Burma ’44

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Tanks and infantry of the 19th Indian ‘Dagger’ Division move up to the attack, Burma, c.1944.
Tanks and infantry of the 19th Indian ‘Dagger’ Division move up to the attack, Burma, c.1944.

When the National Army Museum in London invited people some years ago to nominate ‘Britain’s greatest battle’, there was a clear winner. To the surprise of many, however, it wasn’t Blenheim, or Waterloo, or El Alamein that won the top spot – but the Battle of Imphal and Kohima, fought near the border between India and Burma (now Myanmar) on 8 March-18 July 1944.

Despite this accolade, Imphal and Kohima remains relatively unknown. The multinational British Fourteenth Army, which achieved a savagely fought victory over the Japanese and their allies in the battle, was nicknamed the ‘Forgotten Army’; and the wider Burma campaign of 1942-1944, of which it was a part, is often still described as a ‘forgotten war’. We should be careful not to overstate this: many books have, after all, been written about the campaign. But while the 80th anniversary this year of the D-Day landings will rightly be celebrated amid much pomp and ceremony, it seems likely that events to mark the same anniversary of Imphal and Kohima will be considerably more low-key.

Partly, this is a result of geography. Now, as then, the landing beaches of Normandy, along with other key European battlegrounds, lie within easy reach of Britain. By contrast, Imphal and Kohima was fought more than 5,000 miles away, amid the steep hills and dense jungles of one of the Second World War’s least accessible areas of conflict – and against an enemy who presented no direct threat to the homeland. As we shall see, the courage of the Allied soldiers who fought there seems only more remarkable in the context of the battle’s remote and inhospitable location.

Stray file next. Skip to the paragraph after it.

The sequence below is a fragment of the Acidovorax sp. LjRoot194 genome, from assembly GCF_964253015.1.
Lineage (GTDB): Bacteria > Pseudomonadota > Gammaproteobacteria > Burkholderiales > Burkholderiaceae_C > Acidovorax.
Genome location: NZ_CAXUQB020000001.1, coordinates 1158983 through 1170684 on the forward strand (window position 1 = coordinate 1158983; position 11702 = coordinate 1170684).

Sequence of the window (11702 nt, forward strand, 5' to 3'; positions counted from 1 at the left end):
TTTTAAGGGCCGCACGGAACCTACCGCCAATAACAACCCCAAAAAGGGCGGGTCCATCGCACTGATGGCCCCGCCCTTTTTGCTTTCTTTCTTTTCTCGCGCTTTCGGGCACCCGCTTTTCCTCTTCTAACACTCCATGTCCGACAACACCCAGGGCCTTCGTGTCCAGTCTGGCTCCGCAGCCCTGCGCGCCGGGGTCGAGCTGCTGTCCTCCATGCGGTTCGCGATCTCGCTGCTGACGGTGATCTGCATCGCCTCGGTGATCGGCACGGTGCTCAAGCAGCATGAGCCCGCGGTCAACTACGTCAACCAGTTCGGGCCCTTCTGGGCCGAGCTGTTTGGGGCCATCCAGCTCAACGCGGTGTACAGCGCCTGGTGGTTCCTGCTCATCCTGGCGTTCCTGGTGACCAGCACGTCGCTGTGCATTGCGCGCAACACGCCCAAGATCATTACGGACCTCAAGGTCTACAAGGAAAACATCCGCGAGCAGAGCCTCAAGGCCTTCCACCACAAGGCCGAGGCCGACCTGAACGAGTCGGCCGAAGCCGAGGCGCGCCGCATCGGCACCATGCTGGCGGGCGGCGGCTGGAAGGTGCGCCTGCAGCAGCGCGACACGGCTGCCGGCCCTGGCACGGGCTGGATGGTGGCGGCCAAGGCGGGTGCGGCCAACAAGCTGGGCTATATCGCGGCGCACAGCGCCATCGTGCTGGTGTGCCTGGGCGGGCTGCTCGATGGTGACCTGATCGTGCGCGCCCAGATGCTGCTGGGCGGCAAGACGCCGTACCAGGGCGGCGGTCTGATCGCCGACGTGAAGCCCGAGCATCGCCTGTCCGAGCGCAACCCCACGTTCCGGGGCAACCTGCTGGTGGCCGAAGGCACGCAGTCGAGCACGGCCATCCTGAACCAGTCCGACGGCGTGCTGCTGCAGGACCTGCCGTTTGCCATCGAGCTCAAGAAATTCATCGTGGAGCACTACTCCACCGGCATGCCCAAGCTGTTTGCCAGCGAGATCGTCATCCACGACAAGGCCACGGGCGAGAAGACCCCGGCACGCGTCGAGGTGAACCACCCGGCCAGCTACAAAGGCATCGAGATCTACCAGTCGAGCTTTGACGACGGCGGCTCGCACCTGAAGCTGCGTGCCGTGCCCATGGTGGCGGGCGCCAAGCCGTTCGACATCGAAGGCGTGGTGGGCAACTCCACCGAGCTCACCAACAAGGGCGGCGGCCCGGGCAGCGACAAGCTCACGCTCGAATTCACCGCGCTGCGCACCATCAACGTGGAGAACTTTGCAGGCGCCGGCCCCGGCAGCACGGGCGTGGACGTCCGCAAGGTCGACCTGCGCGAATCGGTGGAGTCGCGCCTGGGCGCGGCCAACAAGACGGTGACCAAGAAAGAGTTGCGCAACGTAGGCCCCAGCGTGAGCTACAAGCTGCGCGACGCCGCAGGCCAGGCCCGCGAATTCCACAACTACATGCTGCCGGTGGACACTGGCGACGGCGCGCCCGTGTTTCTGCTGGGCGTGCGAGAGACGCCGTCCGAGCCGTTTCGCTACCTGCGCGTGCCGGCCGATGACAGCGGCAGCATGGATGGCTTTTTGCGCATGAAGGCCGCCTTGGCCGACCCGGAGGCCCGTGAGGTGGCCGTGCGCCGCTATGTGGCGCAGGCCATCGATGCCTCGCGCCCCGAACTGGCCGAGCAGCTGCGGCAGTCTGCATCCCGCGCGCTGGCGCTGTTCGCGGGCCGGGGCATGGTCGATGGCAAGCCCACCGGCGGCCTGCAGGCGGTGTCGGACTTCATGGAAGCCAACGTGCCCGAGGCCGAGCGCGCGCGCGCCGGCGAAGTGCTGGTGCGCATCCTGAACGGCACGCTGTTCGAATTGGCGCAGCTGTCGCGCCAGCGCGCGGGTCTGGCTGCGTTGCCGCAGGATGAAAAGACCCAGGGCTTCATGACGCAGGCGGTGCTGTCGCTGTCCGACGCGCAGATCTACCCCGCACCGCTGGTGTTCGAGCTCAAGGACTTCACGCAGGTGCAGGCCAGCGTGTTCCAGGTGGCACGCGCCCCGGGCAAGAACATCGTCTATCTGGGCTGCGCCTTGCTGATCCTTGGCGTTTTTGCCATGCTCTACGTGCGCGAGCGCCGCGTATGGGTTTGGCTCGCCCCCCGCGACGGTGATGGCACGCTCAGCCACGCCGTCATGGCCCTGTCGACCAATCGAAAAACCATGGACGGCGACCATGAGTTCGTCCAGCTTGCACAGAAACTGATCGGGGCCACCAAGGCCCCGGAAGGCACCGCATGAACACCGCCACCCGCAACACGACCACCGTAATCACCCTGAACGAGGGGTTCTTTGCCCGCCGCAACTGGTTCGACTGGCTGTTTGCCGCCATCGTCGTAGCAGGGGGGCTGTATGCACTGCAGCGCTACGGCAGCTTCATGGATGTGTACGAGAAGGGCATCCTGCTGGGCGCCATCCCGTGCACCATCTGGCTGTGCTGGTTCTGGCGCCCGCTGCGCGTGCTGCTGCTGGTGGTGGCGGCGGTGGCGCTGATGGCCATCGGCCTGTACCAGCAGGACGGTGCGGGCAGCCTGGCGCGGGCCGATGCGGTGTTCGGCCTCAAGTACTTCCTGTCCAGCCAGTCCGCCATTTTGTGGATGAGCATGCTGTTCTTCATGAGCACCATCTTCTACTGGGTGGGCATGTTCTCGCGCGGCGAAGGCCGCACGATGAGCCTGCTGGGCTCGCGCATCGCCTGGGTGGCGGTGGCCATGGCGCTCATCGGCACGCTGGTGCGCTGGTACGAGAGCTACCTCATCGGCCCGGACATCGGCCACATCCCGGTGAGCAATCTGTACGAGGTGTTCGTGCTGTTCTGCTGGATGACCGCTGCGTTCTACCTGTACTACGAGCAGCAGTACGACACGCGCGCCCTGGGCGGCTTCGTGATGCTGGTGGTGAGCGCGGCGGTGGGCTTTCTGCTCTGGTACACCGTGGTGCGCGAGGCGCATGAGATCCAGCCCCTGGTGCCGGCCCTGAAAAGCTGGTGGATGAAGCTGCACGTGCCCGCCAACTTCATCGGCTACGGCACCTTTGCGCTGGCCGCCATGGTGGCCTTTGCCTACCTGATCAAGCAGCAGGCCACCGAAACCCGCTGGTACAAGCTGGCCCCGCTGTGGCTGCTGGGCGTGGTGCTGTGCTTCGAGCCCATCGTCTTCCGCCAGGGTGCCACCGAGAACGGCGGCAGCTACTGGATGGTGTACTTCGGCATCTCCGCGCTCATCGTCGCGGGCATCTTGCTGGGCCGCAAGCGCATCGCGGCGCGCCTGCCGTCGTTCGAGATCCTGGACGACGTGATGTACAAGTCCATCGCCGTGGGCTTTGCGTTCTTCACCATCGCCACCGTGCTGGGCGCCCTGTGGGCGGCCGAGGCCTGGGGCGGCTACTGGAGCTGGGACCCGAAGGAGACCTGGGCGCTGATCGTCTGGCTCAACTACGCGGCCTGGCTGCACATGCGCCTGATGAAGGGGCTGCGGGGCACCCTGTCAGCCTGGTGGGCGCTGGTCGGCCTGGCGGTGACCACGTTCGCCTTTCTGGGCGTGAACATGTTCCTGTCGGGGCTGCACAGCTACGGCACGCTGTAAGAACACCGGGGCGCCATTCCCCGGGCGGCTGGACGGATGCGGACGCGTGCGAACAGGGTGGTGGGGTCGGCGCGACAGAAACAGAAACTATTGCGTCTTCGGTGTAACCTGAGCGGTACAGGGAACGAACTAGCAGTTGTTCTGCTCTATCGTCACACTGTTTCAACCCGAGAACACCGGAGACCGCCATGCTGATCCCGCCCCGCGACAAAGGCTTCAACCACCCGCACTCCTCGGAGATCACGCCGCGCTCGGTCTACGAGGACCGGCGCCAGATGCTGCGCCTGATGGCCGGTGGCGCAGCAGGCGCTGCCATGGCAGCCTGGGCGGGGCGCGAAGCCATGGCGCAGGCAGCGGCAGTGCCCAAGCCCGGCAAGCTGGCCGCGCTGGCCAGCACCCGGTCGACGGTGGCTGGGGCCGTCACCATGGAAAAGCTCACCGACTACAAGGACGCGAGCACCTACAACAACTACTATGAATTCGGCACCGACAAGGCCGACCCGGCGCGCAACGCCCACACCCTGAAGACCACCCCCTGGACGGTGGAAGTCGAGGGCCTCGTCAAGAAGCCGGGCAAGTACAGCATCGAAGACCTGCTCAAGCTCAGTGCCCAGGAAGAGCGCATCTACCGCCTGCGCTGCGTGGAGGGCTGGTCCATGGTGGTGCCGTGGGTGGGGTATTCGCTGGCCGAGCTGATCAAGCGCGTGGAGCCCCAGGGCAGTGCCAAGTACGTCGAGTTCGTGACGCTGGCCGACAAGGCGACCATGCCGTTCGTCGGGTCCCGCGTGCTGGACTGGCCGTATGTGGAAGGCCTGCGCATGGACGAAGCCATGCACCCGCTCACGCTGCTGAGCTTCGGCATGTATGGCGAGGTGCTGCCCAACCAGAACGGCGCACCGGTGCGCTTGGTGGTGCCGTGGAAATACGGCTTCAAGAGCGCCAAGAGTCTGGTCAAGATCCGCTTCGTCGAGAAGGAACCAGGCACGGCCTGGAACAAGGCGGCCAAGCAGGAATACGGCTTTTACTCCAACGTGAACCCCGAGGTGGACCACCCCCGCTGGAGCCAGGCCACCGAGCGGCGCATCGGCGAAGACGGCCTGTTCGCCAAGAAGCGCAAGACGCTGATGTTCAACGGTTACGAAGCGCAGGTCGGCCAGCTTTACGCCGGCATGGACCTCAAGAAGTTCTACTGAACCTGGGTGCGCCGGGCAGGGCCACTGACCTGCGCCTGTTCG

The background, of course, was one of failure. Beginning in January 1942, the Japanese invasion of Burma had swept all before it, driving British and Commonwealth forces out of a country that was then still part of the British Empire. The capital city of Rangoon fell in March — and the resulting 900-mile withdrawal northwards, over difficult mountain terrain and across the Indian border, achieved infamy as the ‘longest retreat in the history of the Empire’.

Plans to recapture Burma took shape in 1943 — spearheaded first by the Chindits, the legendary special operations group of the British and Indian armies, which ran long-range penetration missions behind Japanese lines under the leadership of Orde Wingate. But it was the creation in late 1943 of the Fourteenth Army under the command of Lieutenant-General William (Bill) Slim that would make the crucial difference.

As we discover over the following pages, Slim would do a remarkable job, rebuilding the morale of a shattered force, while quickly developing the capability to defeat a ruthless and fanatical enemy amid some of the ‘worst country in the world’. At Imphal and Kohima – 80 years ago this spring – the Japanese would be driven back at last, and the myth of their invincibility would finally be dispelled. Such was the battle’s significance that it has been described by more than one historian as the ‘Stalingrad of the East’.

In our two-part special for this issue, Graham Goodlad first profiles Slim, tracing his rise from obscurity to become one the greatest of WWII generals; and then looks in detail at Imphal and Kohima, to understand how this brutal jungle battle became the turning point of the Burma campaign.

This is an extract from a special feature on the Burma campaign from the February/March 2024 issue of Military History Matters magazine.

Read the full article online on The Past, or in the print magazine: find out more about subscriptions to Military History Matters here.

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